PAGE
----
An oft quoted Arab aphorism notes that “Your enemy’s enemy is your friend.”
In the case of America and its Jewish citizens, our enemy’s (whether our enemy has been Germany, the Soviet Union, Arab dictators, or native anti-Semites) enemy (i.e. the United States of America) has always been our friend. Indeed, over the centuries, America has embraced its Jewish population not only because of common enemies but because of shared values, goals, and principles. It has been a symbiotic relationship resulting in benefit to all and which has inured to the success of the majority of Americans and the security of America’s Jewish minority.
Given the current world situation however and the rise of a unique foe employing terrorism, the internet, and a radical ideology, the question now arises as to whether our long time, trusted friend still has the will and/or the ability to protect us from our enemies, and whether our friend can even protect itself. The merger of anti Americanism with anti-Semitism poses a heretofore unencountered threat to both entities that will require new and different forms of strength, ingenuity, strategy, patience and courage on the part of both that only the future will show they are capable of.
A statement in the Talmud (Tractate Psachim 87) notes that it was an act of kindness on G-d's part to disperse the Jewish people among the nations.
Given the many centuries of persecution and torment, it is hard to reconcile the reality of Jewish history with the Talmud’s observation and reference to kindness.
Yet an analysis of the expulsion and dispersion of the Jewish people reveals several positive results emerging from what was otherwise a national tragedy and for other peoples would have been, an often was, a fatal one.
Almost immediately following the destruction of Judea by the Romans, the Talmudic Sages took steps to preserve Jewish unity, including changing to a fixed calendar based on astronomy and mathematics rather than reports of the new moon brought to the Sanhedrin. In this way they ensured that all Jews would continue to celebrate holidays at the same time irrespective of their location.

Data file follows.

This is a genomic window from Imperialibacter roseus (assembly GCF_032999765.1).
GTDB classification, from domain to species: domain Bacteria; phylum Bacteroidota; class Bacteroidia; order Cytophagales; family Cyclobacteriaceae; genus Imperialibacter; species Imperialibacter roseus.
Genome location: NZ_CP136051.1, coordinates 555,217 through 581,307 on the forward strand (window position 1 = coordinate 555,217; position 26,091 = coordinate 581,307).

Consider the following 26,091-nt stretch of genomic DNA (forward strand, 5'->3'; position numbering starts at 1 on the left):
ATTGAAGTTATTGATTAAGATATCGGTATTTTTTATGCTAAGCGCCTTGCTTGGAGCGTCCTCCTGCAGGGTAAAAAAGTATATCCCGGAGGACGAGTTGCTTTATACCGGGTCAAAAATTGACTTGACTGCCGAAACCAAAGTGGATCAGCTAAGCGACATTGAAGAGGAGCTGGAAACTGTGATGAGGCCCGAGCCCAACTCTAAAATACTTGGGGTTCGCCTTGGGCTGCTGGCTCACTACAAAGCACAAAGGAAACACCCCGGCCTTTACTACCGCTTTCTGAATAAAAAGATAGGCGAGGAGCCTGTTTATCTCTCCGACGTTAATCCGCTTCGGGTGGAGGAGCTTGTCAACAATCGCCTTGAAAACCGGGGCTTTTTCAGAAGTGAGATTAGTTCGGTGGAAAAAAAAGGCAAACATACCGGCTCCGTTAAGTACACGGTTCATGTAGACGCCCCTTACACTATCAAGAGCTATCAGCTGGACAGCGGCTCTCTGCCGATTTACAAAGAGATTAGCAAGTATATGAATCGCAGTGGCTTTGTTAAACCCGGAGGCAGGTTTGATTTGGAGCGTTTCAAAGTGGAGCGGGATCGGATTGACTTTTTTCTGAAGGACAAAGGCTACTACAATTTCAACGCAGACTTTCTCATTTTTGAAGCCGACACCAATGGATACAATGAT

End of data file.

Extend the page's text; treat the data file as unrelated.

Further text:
The dispersion also led to the establishment of new centers of Torah learning that developed lines of communication with far off Jewish communities and thus preserved the continuity of Jewish scholarship, tradition and observance
A millennium later, Don Isaac Abravanel, living through the 1492 Expulsion from Spain, quoted the enigmatic saying in his Torah commentary, calling Jewish dispersion an act of "kindness on G-d's part" because it ensures the continued survival of the Jewish people. He explained that G-d saw to it that there would always be Jews in some corner of the globe who would survive even if others underwent the most horrible of persecutions.
The diaspora has also had a salutary effect on the world. When given the opportunity, Jews have always become a part of the cultures of the lands in which they have lived, contributing to those countries' development and success in numbers much higher than their percentage of the population. Indeed, for example, since 1901 almost one-fifth of all Nobel prizes have been awarded to Jews.
Nevertheless, centuries of unabated anti-Semitism, however, made the Avravanel's prediction that Jews would endure only by wandering from haven to haven eerily prescient. Until America opened its doors, the wandering Jew was not given the chance to put down roots in any one place for long. At the start of the twentieth century, the Jewish sociologist Yaakov Leshchinsky wrote in his text The Jewish Dispersion:
"When we scan the diaspora of Jewry over the entire globe and throughout the entire civilized world, we are surprised to see that this Nation, which is almost the most ancient in the world, is in truth the youngest in terms of the land under its feet and the sky above its head. As a result of the relentless persecutions and forced expulsions, most Jews are but recent new-comers to their respective lands of residence.. [The Jewish People] are dispersed throughout over 100 lands on all five continents."